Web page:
the same tribe (when not in one general encampment) do not hesitate to steal from each
other. A most flagrant case came under my personal observation. In the winter of 1867-8, I
was stationed at North Platte, Nebraska, in charge of Spotted Tails band of BrulÚ
Sioux. A party of six Minneconjon Sioux came into Spotted Tails camp on a visit.
They were stalwart, good-looking youngsters, beautifully dressed, well armed and mounted,
and claimed to have been in the Phil. Kearny massacre of the year before. They were received as most
distinguished guests, with all hospitality and honor. Feasted and honored by day, danced
with, ogled and made love to at night, the happy visitors, fascinated with their
surroundings, apparently thought only of pleasure; but early on the morning of the fourth
or fifth day after their arrival, I was waked up by an Indian who informed me that the
Minneconjous had gotten away in the night with over one hundred of their
entertainers ponies. A war party was promptly organized for pursuit, but returned
unsuccessful, after running the fugitives for over a hundred miles.
The Indian, as a rule, is
honorable after a fashion of his own. Hide anything from him and he will find and steal
it. Place it formally in his possession, or under his charge for safe keeping, and it will
in all probability be returned intact, with, however, a demand for a present as reward for
I apply the term
wild to a class of Indians to distinguish it from another class inhabiting the
Indian Territory, or living within the boundaries of some of the States, and which has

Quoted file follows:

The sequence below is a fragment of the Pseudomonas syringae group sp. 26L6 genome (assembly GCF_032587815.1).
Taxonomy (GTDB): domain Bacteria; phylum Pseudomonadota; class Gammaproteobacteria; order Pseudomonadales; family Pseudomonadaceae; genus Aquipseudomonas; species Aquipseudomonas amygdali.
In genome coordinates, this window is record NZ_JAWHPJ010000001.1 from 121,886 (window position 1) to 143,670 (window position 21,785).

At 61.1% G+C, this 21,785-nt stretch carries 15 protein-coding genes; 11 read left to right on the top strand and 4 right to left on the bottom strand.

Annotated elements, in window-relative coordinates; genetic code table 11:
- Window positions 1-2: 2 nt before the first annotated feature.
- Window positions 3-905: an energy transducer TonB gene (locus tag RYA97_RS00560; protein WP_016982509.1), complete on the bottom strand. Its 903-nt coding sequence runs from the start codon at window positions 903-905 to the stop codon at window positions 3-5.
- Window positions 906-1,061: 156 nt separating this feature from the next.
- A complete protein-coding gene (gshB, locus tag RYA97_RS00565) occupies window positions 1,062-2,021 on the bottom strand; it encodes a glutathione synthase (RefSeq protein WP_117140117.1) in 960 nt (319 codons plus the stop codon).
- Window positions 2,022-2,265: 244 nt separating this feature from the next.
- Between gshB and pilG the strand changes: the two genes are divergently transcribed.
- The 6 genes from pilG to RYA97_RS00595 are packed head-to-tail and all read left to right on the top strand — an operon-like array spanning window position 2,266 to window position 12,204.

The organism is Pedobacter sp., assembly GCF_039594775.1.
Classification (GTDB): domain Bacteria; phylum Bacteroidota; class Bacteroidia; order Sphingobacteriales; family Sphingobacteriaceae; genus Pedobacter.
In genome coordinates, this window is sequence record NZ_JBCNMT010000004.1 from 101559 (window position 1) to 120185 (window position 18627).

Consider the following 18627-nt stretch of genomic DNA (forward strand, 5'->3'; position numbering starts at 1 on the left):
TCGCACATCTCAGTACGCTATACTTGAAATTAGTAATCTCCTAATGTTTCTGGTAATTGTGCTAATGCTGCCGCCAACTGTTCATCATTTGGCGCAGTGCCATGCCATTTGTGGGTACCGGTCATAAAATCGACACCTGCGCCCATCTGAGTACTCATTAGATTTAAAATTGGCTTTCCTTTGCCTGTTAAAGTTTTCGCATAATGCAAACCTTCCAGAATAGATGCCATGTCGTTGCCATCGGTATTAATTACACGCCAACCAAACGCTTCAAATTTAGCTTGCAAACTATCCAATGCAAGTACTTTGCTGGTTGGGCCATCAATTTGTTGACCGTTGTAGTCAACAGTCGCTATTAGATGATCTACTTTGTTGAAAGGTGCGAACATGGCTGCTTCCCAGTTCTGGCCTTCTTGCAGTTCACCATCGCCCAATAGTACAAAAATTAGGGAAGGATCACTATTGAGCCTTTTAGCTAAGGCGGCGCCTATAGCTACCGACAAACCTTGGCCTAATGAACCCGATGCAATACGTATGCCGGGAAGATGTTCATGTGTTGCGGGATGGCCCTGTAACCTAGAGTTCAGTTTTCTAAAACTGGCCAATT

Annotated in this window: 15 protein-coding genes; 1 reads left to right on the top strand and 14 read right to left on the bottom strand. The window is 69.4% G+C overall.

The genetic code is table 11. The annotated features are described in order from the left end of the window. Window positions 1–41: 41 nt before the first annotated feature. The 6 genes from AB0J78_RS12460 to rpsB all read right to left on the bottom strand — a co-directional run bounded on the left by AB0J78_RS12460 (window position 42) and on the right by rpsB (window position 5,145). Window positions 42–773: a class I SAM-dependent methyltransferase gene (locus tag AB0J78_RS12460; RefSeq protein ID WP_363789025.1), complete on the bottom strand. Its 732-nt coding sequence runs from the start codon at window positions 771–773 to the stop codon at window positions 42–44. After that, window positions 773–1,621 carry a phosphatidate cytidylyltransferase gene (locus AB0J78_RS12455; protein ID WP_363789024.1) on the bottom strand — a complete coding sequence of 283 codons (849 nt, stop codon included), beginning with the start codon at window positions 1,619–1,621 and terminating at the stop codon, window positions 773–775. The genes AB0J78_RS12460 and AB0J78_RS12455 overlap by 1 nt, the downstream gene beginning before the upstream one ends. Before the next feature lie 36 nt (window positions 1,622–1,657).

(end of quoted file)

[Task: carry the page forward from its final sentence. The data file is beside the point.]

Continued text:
made some progress in civilization and moral knowledge. With these exceptions, the vast
numbers of Indians in the territory of the United States are wild. Sioux,
Cheyennes, Arrapahoes, Comanches, Apaches, Utes, Shoshones, Chippewas, and the almost
numberless small tribes and fragments scattered through the vast region west of the
Mississippi, or collected at agencies, or on reservations, all furnish material and
shading for the picture I give of them. Here and there a small tribeas the Nez PercÚsshow a slight advance in morality, due to the efforts
of Roman Catholic priests so many years ago that their traditions but vaguely fix the
time. Here and there, also, even among the wild tribes, are found men who give some
evidence of moral perception, probably due to the influence of missionaries and teachers.
These cases are, however, individual. The mass of the wild tribes are as depicted.
A large class of most
excellent people conscientiously believe that the Indian is a supernatural hero, with a
thousand excellent qualities, so admirably woven and dove-tailed into his nature that even
civilization and Christianity could not improve him. To such persons I have nothing to
say. Their opinions are simply sentimental prejudice, without foundation in knowledge or
reason, and could not be changed, though one rose from the dead.
There is another class of
excellent people who firmly believe that it is impossible to civilize the Indian, and who
argue that humanity and policy alike point to his extermination as the most prompt and
effectual way of solving our Indian problem. These are also wrong. The Indian has never
had a fair chance, and he is entitled to a full and fair trial. That, with his miserable
opportunities, he has been at least partially civilized, as shown by the exceptions before
noted, and by the condition of the more advanced of the Cherokees, is ample evidence of capacity for a further improvement.